Sudanese professional groups hold rallies across country

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Sudanese professional and opposition groups held protests Thursday in at least a dozen major cities, including the capital Khartoum, where hundreds braved tear gas and sometimes live fire as they marched toward the presidential palace to deliver a written request that President Omar al-Bashir step down, according to activists.

The protests are part of a wave of discontent over a failing economy that has transformed into demands for the resignation of the autocratic al-Bashir, an Islamist who has run the country for nearly 30 years but brought little improvement to his people.

“Day after day, the number of demonstrators is increasing. Today we will gather in the thousands and tomorrow we will reach the millions,” said Reem, a 35-year-old receptionist demonstrating in Khartoum. “I will not stop until we achieve the change that gives me a decent life, a job and the salary I deserve.”

Mohammed Yousef, a spokesman for the Sudan Association of Professionals, said protesters were prepared to continue to press their grievances while remaining “patient and wise.”

“The people of Sudan are known for being particularly determined, stubborn, and for playing the long game. They are not hot-headed, nor do they despair easily,” he said.

The government crackdown has been harsh over the past month, with rights advocates reporting the use of excessive force by police and Amnesty International accusing security forces of firing tear gas and live ammunition in and around hospitals. At least 40 people have been killed in the clashes, according to rights groups, but the government has acknowledged only 24 deaths.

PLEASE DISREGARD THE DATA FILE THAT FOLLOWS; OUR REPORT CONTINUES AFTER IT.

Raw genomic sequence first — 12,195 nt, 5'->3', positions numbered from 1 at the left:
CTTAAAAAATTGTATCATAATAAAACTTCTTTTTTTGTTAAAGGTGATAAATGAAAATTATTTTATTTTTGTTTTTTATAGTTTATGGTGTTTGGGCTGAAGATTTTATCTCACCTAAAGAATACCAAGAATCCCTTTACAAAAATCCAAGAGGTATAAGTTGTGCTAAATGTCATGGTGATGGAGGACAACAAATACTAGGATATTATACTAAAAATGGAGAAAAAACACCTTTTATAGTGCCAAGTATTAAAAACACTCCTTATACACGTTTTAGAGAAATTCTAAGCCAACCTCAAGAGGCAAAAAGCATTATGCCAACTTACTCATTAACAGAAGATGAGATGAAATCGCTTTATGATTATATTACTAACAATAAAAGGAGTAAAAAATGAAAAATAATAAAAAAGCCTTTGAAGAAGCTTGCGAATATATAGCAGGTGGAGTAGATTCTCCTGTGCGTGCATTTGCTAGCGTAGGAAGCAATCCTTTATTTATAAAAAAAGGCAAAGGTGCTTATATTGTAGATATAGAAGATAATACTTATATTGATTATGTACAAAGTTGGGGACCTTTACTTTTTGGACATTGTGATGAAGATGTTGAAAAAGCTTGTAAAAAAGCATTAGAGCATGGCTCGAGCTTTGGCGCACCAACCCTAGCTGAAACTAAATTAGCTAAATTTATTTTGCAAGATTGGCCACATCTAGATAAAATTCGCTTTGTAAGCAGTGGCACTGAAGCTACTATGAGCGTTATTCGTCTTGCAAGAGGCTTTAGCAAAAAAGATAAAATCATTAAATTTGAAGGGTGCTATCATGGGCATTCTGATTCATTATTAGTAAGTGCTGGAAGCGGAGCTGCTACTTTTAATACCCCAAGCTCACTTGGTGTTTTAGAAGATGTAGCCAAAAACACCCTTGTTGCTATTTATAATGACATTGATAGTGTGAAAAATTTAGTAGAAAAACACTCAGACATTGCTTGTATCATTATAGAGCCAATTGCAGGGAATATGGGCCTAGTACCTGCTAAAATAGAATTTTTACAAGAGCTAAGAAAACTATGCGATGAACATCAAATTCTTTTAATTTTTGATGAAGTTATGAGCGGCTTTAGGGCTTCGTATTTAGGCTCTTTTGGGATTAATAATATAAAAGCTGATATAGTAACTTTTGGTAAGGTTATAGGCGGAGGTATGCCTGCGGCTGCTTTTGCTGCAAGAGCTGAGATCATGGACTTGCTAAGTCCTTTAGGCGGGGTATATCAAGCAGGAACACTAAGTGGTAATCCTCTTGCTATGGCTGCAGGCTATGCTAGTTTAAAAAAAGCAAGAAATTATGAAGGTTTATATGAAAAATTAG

The U.N. High Commissioner for Human Rights Michelle Bachelet called such reports “credible” and “deeply worrying,” urging the government to ensure citizens’ rights to freedom of expression and peaceful assembly, regardless of their political affiliations, according to Sudan’s international treaty commitments.

“A repressive response can only worsen grievances,” she said.

Bachelet said the U.N. would be ready if asked to deploy a team to Sudan to advise authorities “and help ensure they act in accordance with human rights obligations.”

Hundreds of demonstrators aged in their 20s and 30s gathered in the back streets around the presidential palace, calling for a peaceful uprising and the downfall of al-Bashir, while men in civilian clothing carrying assault rifles — some wearing face masks — blocked the main approaches, activists said.

Videos posted online — the only means to communicate freely in Sudan — showed several marches in the hundreds across the country, with activists claiming nearly 2,000 demonstrators were in central Khartoum and two dozen of its neighborhoods held their own protests. They also circulated photos showing several demonstrators purportedly injured by live fire.

Security forces arrested several journalists near the palace who were reporting on the march, they added, while police fired tear gas to disperse crowds elsewhere in the city’s central Arab Market area. Demonstrations were also reported in Sudan’s central Gezira region as well as the southeastern city of Gadarif and the Western region of Darfur.

Activists spoke on condition of anonymity as they weren’t authorized to brief reporters.

The Thursday rallies took place in the cities of Khartoum, Madani, Sinnar, Rafaa, Atbara, Abu Jubayhah, Gadarif, Um Rawaba, Dowim, Al-Obeid, Port Sudan and Geneina — after calls were made for demonstrations there, as well as several others.

Separately, a teachers’ union announced a weeklong strike in all schools beginning Sunday.

Sudan’s economy has stagnated for most of al-Bashir’s rule, but its recent lows have been dramatic, with surging prices and a plummeting currency that prompted the protests. He has also failed to unite or keep the peace in the religiously and ethnically diverse nation, losing three quarters of Sudan’s oil wealth when the mainly animist and Christian south seceded in 2011 following a referendum.

Bashir, who is also wanted by the International Criminal Court for genocide in Darfur, has said those seeking to oust him can only do so through elections.



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